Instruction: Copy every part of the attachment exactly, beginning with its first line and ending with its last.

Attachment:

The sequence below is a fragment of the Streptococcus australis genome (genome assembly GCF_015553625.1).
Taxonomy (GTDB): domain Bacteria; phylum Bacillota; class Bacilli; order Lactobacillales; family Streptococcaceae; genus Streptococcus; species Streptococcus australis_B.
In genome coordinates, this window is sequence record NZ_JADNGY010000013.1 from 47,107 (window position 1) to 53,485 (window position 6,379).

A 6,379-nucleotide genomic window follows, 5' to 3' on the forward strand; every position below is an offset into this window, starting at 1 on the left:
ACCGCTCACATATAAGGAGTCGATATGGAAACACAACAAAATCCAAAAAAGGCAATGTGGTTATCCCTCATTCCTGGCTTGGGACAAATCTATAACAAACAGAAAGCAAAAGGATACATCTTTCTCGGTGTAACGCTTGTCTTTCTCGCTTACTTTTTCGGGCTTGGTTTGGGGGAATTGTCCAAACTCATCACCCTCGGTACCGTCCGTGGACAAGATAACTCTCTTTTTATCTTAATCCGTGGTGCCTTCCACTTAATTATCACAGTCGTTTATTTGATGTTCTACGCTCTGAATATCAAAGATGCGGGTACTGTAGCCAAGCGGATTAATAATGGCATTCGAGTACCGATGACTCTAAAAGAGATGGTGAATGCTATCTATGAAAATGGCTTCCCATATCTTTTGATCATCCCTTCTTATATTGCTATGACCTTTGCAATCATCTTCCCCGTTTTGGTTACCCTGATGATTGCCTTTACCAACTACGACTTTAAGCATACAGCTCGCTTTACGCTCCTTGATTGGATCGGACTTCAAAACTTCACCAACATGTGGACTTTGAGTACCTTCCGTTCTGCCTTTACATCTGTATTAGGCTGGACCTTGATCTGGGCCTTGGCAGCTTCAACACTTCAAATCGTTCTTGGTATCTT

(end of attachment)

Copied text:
The sequence below is a fragment of the Streptococcus australis genome (genome assembly GCF_015553625.1).
Taxonomy (GTDB): domain Bacteria; phylum Bacillota; class Bacilli; order Lactobacillales; family Streptococcaceae; genus Streptococcus; species Streptococcus australis_B.
In genome coordinates, this window is sequence record NZ_JADNGY010000013.1 from 47,107 (window position 1) to 53,485 (window position 6,379).

A 6,379-nucleotide genomic window follows, 5' to 3' on the forward strand; every position below is an offset into this window, starting at 1 on the left:
ACCGCTCACATATAAGGAGTCGATATGGAAACACAACAAAATCCAAAAAAGGCAATGTGGTTATCCCTCATTCCTGGCTTGGGACAAATCTATAACAAACAGAAAGCAAAAGGATACATCTTTCTCGGTGTAACGCTTGTCTTTCTCGCTTACTTTTTCGGGCTTGGTTTGGGGGAATTGTCCAAACTCATCACCCTCGGTACCGTCCGTGGACAAGATAACTCTCTTTTTATCTTAATCCGTGGTGCCTTCCACTTAATTATCACAGTCGTTTATTTGATGTTCTACGCTCTGAATATCAAAGATGCGGGTACTGTAGCCAAGCGGATTAATAATGGCATTCGAGTACCGATGACTCTAAAAGAGATGGTGAATGCTATCTATGAAAATGGCTTCCCATATCTTTTGATCATCCCTTCTTATATTGCTATGACCTTTGCAATCATCTTCCCCGTTTTGGTTACCCTGATGATTGCCTTTACCAACTACGACTTTAAGCATACAGCTCGCTTTACGCTCCTTGATTGGATCGGACTTCAAAACTTCACCAACATGTGGACTTTGAGTACCTTCCGTTCTGCCTTTACATCTGTATTAGGCTGGACCTTGATCTGGGCCTTGGCAGCTTCAACACTTCAAATCGTTCTTGGTATCTT